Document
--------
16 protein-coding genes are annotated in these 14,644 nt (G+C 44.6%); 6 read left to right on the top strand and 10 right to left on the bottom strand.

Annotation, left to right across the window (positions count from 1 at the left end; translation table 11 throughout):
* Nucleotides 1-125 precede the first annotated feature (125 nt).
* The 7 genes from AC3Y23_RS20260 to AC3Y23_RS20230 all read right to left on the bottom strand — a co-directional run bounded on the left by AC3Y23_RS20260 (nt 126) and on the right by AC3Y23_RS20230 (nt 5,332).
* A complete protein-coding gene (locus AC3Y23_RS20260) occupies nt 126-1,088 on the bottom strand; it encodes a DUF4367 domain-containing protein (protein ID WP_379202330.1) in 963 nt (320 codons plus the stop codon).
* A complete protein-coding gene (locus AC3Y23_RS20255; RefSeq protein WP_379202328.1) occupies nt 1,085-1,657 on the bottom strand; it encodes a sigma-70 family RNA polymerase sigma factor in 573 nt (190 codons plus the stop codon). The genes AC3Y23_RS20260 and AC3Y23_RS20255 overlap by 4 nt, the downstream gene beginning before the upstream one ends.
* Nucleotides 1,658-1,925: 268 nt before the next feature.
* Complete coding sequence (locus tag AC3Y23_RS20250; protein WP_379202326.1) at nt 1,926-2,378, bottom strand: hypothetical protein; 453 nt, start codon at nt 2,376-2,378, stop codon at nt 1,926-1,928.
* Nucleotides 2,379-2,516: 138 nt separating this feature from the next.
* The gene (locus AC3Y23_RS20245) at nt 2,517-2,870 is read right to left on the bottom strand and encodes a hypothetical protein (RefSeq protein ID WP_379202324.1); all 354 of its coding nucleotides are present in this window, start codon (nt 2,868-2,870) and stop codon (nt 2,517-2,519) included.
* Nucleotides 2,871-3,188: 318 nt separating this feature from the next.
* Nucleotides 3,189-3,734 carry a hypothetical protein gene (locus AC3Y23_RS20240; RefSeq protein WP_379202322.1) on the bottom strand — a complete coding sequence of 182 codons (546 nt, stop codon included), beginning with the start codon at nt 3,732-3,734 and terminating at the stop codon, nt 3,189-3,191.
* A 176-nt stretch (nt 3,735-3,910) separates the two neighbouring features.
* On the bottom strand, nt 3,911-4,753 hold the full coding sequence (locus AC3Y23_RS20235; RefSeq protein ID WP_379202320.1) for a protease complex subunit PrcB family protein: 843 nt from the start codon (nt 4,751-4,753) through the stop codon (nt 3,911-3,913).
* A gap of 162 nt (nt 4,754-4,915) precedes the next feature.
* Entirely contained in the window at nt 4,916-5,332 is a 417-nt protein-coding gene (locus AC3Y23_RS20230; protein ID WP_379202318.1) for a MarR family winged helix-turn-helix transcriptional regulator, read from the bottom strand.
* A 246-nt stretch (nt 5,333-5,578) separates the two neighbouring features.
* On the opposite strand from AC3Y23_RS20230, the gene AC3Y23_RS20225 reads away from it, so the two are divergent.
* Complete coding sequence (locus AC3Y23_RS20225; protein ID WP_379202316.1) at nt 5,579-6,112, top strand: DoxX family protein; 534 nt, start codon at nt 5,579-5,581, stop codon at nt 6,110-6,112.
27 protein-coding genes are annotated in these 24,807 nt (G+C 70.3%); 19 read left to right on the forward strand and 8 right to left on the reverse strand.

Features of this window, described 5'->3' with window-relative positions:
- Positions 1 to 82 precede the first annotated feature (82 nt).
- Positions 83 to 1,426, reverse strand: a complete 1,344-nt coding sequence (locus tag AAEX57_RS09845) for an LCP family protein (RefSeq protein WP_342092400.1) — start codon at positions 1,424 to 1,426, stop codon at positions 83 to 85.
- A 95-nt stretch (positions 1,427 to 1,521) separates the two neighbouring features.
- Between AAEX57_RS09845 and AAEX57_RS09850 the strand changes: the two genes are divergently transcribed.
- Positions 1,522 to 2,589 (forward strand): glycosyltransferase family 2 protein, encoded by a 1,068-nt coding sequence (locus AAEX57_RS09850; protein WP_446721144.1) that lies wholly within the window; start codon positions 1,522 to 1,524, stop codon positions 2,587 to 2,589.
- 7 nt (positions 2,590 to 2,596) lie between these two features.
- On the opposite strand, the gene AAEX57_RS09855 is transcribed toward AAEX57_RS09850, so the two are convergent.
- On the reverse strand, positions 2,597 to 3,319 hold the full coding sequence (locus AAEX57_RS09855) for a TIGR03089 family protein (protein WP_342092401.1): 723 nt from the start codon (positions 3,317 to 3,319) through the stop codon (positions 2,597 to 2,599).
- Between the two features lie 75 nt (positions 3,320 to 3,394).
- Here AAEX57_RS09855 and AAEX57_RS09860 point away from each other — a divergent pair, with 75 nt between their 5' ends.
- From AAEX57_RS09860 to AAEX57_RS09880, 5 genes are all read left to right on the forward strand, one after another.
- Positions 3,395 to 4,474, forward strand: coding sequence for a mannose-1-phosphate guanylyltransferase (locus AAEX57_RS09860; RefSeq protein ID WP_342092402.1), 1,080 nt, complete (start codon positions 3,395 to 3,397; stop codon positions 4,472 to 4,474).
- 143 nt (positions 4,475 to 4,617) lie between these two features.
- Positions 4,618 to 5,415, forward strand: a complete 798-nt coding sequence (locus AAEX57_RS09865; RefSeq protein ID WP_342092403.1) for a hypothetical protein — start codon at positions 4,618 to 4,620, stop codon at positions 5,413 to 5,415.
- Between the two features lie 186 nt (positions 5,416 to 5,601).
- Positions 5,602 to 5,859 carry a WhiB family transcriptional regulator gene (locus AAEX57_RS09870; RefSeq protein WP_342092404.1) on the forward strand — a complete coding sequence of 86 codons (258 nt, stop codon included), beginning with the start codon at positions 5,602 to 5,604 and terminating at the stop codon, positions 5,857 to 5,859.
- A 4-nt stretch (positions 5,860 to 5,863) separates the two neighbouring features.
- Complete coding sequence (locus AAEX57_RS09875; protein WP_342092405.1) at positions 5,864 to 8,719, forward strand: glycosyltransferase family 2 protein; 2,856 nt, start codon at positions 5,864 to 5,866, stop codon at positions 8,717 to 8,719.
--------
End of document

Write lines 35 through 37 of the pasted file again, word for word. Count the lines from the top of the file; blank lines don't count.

- Positions 4,618 to 5,415, forward strand: a complete 798-nt coding sequence (locus AAEX57_RS09865; RefSeq protein ID WP_342092403.1) for a hypothetical protein — start codon at positions 4,618 to 4,620, stop codon at positions 5,413 to 5,415.
- Between the two features lie 186 nt (positions 5,416 to 5,601).
- Positions 5,602 to 5,859 carry a WhiB family transcriptional regulator gene (locus AAEX57_RS09870; RefSeq protein WP_342092404.1) on the forward strand — a complete coding sequence of 86 codons (258 nt, stop codon included), beginning with the start codon at positions 5,602 to 5,604 and terminating at the stop codon, positions 5,857 to 5,859.